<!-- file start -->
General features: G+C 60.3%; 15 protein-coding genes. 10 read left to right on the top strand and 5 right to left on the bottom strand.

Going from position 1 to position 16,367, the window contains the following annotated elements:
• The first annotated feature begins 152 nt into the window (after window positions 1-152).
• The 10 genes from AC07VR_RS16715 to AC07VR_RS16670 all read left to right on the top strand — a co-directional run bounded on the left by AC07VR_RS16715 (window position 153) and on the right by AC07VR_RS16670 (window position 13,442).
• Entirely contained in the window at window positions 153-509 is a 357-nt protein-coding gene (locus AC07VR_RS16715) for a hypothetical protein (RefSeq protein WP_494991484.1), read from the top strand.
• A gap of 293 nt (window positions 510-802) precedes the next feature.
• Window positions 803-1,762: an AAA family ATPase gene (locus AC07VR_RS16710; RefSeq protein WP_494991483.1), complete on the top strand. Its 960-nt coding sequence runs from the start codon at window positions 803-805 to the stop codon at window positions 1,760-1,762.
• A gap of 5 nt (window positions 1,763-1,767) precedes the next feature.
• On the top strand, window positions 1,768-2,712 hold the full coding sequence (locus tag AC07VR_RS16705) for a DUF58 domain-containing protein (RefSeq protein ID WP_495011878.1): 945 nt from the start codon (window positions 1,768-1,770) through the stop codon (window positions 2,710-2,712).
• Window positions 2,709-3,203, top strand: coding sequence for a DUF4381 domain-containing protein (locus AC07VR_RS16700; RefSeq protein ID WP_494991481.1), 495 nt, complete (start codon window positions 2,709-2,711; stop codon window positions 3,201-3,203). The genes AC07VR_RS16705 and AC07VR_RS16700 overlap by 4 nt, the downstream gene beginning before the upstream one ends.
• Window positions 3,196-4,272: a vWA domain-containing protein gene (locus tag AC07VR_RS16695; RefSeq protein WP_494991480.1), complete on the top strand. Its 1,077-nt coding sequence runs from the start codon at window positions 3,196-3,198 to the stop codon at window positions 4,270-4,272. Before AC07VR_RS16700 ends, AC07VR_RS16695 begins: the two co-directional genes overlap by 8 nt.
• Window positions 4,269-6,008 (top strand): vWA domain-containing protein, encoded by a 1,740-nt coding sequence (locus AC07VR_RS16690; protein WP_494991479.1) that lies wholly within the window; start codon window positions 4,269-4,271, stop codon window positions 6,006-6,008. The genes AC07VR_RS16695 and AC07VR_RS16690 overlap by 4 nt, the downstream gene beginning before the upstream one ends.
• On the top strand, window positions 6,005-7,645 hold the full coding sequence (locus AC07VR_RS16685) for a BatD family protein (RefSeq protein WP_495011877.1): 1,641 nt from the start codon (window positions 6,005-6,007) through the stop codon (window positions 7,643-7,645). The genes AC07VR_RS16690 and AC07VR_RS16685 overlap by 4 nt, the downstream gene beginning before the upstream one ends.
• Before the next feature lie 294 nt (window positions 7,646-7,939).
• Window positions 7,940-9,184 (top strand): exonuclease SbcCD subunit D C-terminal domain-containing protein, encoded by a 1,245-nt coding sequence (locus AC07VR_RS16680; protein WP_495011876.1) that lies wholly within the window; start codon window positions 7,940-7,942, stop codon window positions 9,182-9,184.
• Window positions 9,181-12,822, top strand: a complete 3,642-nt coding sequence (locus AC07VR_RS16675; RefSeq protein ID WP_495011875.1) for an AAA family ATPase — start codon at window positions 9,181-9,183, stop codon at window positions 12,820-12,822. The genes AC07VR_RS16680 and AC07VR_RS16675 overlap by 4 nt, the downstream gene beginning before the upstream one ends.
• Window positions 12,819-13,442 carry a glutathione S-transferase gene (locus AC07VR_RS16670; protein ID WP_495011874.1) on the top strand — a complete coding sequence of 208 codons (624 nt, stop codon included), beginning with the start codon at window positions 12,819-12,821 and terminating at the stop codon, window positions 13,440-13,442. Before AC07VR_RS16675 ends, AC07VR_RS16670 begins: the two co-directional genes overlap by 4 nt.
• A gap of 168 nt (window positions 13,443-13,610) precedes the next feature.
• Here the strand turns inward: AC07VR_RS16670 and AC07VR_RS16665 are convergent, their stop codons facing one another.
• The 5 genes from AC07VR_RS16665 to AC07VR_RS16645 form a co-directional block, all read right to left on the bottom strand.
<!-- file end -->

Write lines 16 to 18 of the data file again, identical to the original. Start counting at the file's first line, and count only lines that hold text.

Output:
• Window positions 9,181-12,822, top strand: a complete 3,642-nt coding sequence (locus AC07VR_RS16675; RefSeq protein ID WP_495011875.1) for an AAA family ATPase — start codon at window positions 9,181-9,183, stop codon at window positions 12,820-12,822. The genes AC07VR_RS16680 and AC07VR_RS16675 overlap by 4 nt, the downstream gene beginning before the upstream one ends.
• Window positions 12,819-13,442 carry a glutathione S-transferase gene (locus AC07VR_RS16670; protein ID WP_495011874.1) on the top strand — a complete coding sequence of 208 codons (624 nt, stop codon included), beginning with the start codon at window positions 12,819-12,821 and terminating at the stop codon, window positions 13,440-13,442. Before AC07VR_RS16675 ends, AC07VR_RS16670 begins: the two co-directional genes overlap by 4 nt.
• A gap of 168 nt (window positions 13,443-13,610) precedes the next feature.